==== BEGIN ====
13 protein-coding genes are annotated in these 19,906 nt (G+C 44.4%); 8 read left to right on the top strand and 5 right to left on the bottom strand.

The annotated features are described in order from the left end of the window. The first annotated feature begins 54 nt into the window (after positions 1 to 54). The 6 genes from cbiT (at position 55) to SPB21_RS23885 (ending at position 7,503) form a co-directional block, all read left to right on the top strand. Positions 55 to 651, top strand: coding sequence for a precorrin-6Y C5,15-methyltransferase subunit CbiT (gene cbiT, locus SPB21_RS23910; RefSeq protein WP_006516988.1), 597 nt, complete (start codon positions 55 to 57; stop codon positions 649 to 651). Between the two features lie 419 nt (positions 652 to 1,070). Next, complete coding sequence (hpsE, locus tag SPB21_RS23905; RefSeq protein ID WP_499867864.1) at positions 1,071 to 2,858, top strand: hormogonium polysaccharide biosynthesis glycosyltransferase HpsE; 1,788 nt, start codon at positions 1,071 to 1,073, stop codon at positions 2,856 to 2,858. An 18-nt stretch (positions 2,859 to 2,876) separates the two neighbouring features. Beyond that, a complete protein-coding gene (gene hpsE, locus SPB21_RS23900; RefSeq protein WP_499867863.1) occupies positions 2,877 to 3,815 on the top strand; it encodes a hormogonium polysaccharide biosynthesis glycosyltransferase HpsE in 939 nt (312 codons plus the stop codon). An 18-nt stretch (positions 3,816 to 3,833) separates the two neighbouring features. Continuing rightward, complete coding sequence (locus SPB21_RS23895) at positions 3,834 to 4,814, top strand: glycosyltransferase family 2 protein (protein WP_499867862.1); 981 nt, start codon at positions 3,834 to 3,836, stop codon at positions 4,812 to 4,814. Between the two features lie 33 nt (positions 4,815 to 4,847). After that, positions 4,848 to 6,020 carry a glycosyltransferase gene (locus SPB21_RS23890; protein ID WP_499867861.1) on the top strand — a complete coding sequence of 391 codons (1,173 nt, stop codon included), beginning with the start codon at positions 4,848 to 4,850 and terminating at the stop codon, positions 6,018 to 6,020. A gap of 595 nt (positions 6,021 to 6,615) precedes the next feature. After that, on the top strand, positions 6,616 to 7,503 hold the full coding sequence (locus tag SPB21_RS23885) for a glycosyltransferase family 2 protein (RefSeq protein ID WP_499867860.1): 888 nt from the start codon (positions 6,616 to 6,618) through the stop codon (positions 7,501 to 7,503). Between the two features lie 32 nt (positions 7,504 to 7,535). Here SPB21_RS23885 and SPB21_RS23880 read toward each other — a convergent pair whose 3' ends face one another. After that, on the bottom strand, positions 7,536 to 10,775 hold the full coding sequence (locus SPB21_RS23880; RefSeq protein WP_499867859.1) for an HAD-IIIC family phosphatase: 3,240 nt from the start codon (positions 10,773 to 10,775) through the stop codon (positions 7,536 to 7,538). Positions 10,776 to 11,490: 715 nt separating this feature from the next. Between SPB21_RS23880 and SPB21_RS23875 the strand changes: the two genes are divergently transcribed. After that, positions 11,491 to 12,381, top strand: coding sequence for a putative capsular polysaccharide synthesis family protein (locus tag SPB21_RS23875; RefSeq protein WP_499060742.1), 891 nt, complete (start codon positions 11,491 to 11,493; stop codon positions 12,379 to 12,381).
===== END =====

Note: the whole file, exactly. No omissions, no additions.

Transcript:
13 protein-coding genes are annotated in these 19,906 nt (G+C 44.4%); 8 read left to right on the top strand and 5 right to left on the bottom strand.

The annotated features are described in order from the left end of the window. The first annotated feature begins 54 nt into the window (after positions 1 to 54). The 6 genes from cbiT (at position 55) to SPB21_RS23885 (ending at position 7,503) form a co-directional block, all read left to right on the top strand. Positions 55 to 651, top strand: coding sequence for a precorrin-6Y C5,15-methyltransferase subunit CbiT (gene cbiT, locus SPB21_RS23910; RefSeq protein WP_006516988.1), 597 nt, complete (start codon positions 55 to 57; stop codon positions 649 to 651). Between the two features lie 419 nt (positions 652 to 1,070). Next, complete coding sequence (hpsE, locus tag SPB21_RS23905; RefSeq protein ID WP_499867864.1) at positions 1,071 to 2,858, top strand: hormogonium polysaccharide biosynthesis glycosyltransferase HpsE; 1,788 nt, start codon at positions 1,071 to 1,073, stop codon at positions 2,856 to 2,858. An 18-nt stretch (positions 2,859 to 2,876) separates the two neighbouring features. Beyond that, a complete protein-coding gene (gene hpsE, locus SPB21_RS23900; RefSeq protein WP_499867863.1) occupies positions 2,877 to 3,815 on the top strand; it encodes a hormogonium polysaccharide biosynthesis glycosyltransferase HpsE in 939 nt (312 codons plus the stop codon). An 18-nt stretch (positions 3,816 to 3,833) separates the two neighbouring features. Continuing rightward, complete coding sequence (locus SPB21_RS23895) at positions 3,834 to 4,814, top strand: glycosyltransferase family 2 protein (protein WP_499867862.1); 981 nt, start codon at positions 3,834 to 3,836, stop codon at positions 4,812 to 4,814. Between the two features lie 33 nt (positions 4,815 to 4,847). After that, positions 4,848 to 6,020 carry a glycosyltransferase gene (locus SPB21_RS23890; protein ID WP_499867861.1) on the top strand — a complete coding sequence of 391 codons (1,173 nt, stop codon included), beginning with the start codon at positions 4,848 to 4,850 and terminating at the stop codon, positions 6,018 to 6,020. A gap of 595 nt (positions 6,021 to 6,615) precedes the next feature. After that, on the top strand, positions 6,616 to 7,503 hold the full coding sequence (locus tag SPB21_RS23885) for a glycosyltransferase family 2 protein (RefSeq protein ID WP_499867860.1): 888 nt from the start codon (positions 6,616 to 6,618) through the stop codon (positions 7,501 to 7,503). Between the two features lie 32 nt (positions 7,504 to 7,535). Here SPB21_RS23885 and SPB21_RS23880 read toward each other — a convergent pair whose 3' ends face one another. After that, on the bottom strand, positions 7,536 to 10,775 hold the full coding sequence (locus SPB21_RS23880; RefSeq protein WP_499867859.1) for an HAD-IIIC family phosphatase: 3,240 nt from the start codon (positions 10,773 to 10,775) through the stop codon (positions 7,536 to 7,538). Positions 10,776 to 11,490: 715 nt separating this feature from the next. Between SPB21_RS23880 and SPB21_RS23875 the strand changes: the two genes are divergently transcribed. After that, positions 11,491 to 12,381, top strand: coding sequence for a putative capsular polysaccharide synthesis family protein (locus tag SPB21_RS23875; RefSeq protein WP_499060742.1), 891 nt, complete (start codon positions 11,491 to 11,493; stop codon positions 12,379 to 12,381).